A bear market may or may not be around the corner but this indicator is not an ominous sign of one. Anyone relying on it is being fooled by randomness and small samples.
In recent days a chart appeared in social media that shows past divergences on a monthly chart between the RSI(10) indicator and S&P 500 price. The creator of the chart claims that the current divergence is similar to past divergences that preceded bear markets. I have replicated the chart below. Click on image to enlarge.
Most charts of this kind attempt to make a quick impressions to those who do not take the time to scrutinize their claims. If fact, some try to reinforce wishful thinking.
If you take a close look at the above chart, the first divergence between price and the RSI(10) in the monthly timeframe was followed by a gain of the index of about 45% after the Rubble Crisis in 1998. The RSI(10) fell below 50 and then rose again as the market gained momentum. A bear market occurred after that failed signal.
As has been mentioned numerous times in this blog, the RSI is short-term momentum indicator. It takes only a couple of up or even flat periods to reverse the direction of this indicator from oversold to overbought or neutral territory.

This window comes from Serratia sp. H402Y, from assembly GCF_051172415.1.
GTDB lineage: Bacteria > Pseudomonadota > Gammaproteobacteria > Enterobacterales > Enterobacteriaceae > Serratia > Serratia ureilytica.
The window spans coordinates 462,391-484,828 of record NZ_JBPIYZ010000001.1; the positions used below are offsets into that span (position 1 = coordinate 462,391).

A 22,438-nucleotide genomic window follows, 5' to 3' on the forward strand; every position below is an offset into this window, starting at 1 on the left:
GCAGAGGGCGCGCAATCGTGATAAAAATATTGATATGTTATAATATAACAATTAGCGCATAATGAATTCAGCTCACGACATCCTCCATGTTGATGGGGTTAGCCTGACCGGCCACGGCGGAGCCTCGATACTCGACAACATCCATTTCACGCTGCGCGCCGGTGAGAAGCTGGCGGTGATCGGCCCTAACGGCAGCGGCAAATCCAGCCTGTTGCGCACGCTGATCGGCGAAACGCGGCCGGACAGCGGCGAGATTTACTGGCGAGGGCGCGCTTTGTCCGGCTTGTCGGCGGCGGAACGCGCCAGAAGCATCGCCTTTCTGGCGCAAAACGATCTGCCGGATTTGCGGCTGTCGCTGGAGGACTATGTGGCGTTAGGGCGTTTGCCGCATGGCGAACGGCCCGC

In the 90s case bear that relied on this indicator got crushed. Same situation in 2015-2016 with another failed signal and no bear market. The only valid signal is for the 2008 bear market.
Therefore, this is actually a signal with a sample of one. There is nothing wrong with samples of one except that we cannot assess the significance of any claims made. In other words, the outcome could be a coin toss. In my opinion it is. There is no significance in monthly indicators because they are not necessary for price action. They just happen by virtue of being derivatives of price while suffering from lag effects.
Conclusion: If you are a bear and you are looking for a chart to reinforce your bias maybe this is a good one after avoiding to scrutinize claims made. If you are a serious analyst or investor who relies on evidence then you have to look deeper to assess the risks of a bear market at this point.
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